April 17, 2012

Officials provide plans for residents cleaning up storm debris

County and city administrators provided everything from large trash containers to substantial new disposal plans for residents cleaning up their property after Saturday’s tornado.

County and city administrators provided everything from large trash containers to substantial new disposal plans for residents cleaning up their property after Saturday’s tornado.

The plans are somewhat complicated because two governments are involved: Property owners in both incorporated Wichita, and in unincorporated Sedgwick County, suffered damage. Complications also arise because there are differences between what people should do with limbs, hazardous household waste and housing debris.

Most of the debris in Wichita is tree limbs, city officials said. Much of the debris in the county, especially in the Oaklawn neighborhood, is made up of shredded pieces of buildings, including homes.

Sedgwick County authorities on Tuesday put 15 large trash bins in the Oaklawn and Pinaire Mobile Home Park areas. They said household debris such as broken lumber should be placed in these Dumpsters, which they say will be emptied frequently.

County officials said household debris from those areas should not include tree debris or household hazardous waste, such as paint or chemicals. Residents of the Oaklawn and Pinaire Mobile Home Park areas should put any tree limb debris at the curbs for pickup. It needs to go to the curbs because government employees, wary of liability issues, won’t walk across private property to pick up debris.

To help get rid of limbs in both the city and the county, the United Way of the Plains is gathering volunteers, who will be identified with wristbands and who will be coordinated with private property owners to come on their property to help move limbs to the curb. Officials want anyone coming onto private property to be clearly identified and authorized by property owners, said Delane Butler, vice president of marketing for United Way of the Plains.

That agency is asking local property owners who have suffered tornado damage to register at the Oaklawn Community Center, 2937 Oaklawn Drive, from 10 a.m. to 7 p.m. today. Owners can identify the type of cleanup needed and United Way will coordinate volunteers to begin cleanup work.

United Way of the Plains asks that volunteers come to its volunteer reception center in Oaklawn Light House Community Church, 3401 E. 47th St., from 10 a.m. to 5 p.m. today. Because of limited parking there, volunteers are asked to park at The Opportunity Project (TOP), 4600 S. Clifton.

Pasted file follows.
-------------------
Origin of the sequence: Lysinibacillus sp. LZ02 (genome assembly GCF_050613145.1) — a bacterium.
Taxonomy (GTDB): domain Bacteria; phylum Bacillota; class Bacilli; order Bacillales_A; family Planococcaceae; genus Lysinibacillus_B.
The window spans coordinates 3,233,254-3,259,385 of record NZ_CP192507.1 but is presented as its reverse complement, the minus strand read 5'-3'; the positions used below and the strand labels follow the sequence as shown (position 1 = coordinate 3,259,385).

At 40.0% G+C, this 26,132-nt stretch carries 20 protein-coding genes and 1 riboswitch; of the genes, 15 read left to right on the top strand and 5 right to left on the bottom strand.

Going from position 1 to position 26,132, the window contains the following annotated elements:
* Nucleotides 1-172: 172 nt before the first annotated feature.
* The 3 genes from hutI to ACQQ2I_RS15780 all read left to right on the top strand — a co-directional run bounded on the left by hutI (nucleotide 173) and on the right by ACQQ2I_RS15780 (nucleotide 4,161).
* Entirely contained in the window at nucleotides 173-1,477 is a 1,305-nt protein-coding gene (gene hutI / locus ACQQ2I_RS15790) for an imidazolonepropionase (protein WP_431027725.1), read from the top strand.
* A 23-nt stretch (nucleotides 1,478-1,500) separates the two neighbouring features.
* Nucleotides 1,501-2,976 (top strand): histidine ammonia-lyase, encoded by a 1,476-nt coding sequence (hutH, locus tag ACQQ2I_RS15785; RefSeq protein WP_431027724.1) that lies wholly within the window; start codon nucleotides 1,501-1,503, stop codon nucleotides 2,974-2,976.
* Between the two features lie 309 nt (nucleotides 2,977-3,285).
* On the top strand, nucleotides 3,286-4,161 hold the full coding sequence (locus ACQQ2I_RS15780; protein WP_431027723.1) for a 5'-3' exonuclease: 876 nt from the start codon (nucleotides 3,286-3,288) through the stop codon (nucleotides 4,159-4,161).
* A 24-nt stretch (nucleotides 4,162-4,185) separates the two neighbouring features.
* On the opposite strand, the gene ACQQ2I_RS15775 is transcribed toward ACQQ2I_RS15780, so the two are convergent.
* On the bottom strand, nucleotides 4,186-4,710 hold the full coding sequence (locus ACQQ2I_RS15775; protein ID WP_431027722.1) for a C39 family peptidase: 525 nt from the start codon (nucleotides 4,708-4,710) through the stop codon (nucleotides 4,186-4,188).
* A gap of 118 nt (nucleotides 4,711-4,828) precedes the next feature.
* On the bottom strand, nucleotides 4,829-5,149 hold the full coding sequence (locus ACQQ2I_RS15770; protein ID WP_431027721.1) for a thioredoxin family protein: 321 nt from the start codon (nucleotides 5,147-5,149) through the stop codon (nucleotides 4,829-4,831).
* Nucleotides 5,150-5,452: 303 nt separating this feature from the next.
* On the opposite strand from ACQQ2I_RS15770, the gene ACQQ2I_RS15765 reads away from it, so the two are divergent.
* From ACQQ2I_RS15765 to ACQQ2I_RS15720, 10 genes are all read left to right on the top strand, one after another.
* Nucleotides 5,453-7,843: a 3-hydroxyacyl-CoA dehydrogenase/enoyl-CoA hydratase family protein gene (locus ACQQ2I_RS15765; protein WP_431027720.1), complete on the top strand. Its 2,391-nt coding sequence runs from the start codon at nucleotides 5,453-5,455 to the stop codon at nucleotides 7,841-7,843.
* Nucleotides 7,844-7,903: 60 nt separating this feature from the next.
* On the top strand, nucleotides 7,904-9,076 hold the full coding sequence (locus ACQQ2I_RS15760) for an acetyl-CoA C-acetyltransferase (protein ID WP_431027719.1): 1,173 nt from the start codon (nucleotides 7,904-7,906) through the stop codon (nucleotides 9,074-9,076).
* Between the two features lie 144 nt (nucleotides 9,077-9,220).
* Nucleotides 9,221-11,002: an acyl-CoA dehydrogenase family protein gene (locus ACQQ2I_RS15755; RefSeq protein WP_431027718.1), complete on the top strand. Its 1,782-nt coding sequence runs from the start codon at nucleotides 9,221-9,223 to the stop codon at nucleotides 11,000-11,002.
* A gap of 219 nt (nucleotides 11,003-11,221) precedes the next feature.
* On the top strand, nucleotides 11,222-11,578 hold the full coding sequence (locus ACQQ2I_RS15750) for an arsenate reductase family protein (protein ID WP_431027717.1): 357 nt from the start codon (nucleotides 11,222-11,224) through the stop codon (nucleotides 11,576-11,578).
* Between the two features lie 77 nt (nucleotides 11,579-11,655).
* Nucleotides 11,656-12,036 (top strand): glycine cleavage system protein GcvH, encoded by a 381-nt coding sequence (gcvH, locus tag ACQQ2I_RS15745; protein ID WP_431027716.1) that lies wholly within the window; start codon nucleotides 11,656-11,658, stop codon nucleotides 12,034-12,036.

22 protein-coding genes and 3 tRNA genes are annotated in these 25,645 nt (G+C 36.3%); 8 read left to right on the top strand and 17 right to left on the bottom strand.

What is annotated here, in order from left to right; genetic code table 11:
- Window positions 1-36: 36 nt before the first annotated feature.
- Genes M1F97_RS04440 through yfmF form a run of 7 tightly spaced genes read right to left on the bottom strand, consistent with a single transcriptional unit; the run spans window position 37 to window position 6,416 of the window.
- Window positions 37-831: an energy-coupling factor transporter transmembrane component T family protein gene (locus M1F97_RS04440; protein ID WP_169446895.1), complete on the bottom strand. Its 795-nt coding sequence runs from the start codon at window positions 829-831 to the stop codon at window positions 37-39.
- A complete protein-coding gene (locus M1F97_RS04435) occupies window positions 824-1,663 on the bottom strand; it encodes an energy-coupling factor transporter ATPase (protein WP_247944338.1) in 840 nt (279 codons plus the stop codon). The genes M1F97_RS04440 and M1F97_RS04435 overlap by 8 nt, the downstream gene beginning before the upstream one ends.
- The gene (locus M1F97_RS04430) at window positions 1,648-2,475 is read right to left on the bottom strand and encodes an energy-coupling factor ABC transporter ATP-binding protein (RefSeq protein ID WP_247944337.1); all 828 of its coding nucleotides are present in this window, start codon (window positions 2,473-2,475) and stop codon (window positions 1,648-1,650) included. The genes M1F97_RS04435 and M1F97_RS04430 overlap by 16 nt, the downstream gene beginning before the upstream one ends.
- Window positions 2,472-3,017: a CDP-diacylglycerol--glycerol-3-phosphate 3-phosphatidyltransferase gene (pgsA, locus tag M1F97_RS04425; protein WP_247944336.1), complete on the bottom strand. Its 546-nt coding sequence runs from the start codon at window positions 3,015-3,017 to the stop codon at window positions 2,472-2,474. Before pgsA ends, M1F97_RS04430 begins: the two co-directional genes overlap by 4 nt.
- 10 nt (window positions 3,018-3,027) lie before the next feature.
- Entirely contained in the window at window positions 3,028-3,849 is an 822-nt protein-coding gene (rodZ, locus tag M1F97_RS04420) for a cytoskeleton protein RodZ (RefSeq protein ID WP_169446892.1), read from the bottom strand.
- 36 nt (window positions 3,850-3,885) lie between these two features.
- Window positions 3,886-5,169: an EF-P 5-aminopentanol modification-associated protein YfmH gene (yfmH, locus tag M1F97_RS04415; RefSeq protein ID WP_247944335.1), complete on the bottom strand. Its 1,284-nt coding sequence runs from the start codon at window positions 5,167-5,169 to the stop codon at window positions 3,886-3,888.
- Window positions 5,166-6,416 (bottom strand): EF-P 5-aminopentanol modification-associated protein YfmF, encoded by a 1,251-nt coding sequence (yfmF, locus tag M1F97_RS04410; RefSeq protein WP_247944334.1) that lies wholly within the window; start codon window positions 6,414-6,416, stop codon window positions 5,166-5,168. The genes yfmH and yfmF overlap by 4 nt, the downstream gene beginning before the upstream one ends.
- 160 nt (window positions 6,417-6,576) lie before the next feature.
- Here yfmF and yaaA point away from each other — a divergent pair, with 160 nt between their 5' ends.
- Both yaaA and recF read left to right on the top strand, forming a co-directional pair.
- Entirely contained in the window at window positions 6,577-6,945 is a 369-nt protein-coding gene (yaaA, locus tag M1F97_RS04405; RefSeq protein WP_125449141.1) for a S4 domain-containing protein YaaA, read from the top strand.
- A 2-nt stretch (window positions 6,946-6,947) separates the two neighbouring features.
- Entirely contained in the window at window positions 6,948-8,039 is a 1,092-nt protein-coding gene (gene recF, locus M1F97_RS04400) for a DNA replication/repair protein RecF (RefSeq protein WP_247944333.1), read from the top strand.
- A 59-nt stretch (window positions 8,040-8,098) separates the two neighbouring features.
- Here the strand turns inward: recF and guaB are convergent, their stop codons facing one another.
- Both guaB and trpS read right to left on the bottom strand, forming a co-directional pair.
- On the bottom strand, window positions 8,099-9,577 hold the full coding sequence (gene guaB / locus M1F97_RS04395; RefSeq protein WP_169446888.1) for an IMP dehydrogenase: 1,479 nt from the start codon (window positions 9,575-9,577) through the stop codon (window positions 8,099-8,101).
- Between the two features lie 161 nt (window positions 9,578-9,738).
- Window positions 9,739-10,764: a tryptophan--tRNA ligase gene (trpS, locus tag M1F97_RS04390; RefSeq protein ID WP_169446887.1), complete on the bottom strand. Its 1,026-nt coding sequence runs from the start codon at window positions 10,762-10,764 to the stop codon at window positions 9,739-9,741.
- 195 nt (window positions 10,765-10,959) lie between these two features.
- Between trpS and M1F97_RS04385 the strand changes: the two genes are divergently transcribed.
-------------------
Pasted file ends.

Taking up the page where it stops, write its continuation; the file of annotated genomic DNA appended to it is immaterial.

The United Way received hundreds of calls from potential volunteers, but so far not many calls from residents needing their help. But they understand storm-affected people are busy and distracted, and are asking that they call 211 to get volunteer help.

Sedgwick County’s Public Works Office is sending out a truck today to pick up household hazardous waste. The Sedgwick County Public Works truck will be clearly identified and will drive through the Oaklawn, Pinaire Mobile Home Park, and 71st Street South neighborhoods between the hours of 10 a.m. and 5 p.m. The Sedgwick County Household Hazardous Waste Facility is collecting any household hazardous waste from the hours of 9 a.m. to 5:30 p.m. today through Friday, and Saturday from 9 a.m. to 3 p.m.

For city of Wichita residents: Anyone in the designated “direct path” of the tornado (see the city’s map, with the direct path boundaries) will get city help, starting Thursday in removing limbs and brush. Residents in that area are asked to move brush and limbs to the curbs.

“This effort will go on at least 10 days or so,” said Ben Nelson, strategic services manager for Wichita’s public works and utilities.

City employees won’t walk across property to retrieve debris. Residents needing help to move tree debris to the curbs may call the United Way of the Plains at 211. Volunteers will not haul away debris, but will help residents get it to the curb.

Outside the designated Wichita tornado path zone, city residents are on their own to remove tree debris. They can either haul it themselves to designated landfills, or call private contractors, Nelson said. He said residents may call 316-265-1300 for more information about the cleanup in Wichita.

Volunteers so far are concentrating on cleanup and not yet on rebuilding, Butler said.

The United Way is telling volunteers to bring basic tools — gloves and any hand tools that might be useful. Volunteers must be 14 or older.

“We are planning on keeping this going as long as it is needed, including into the weekend,” Butler said.

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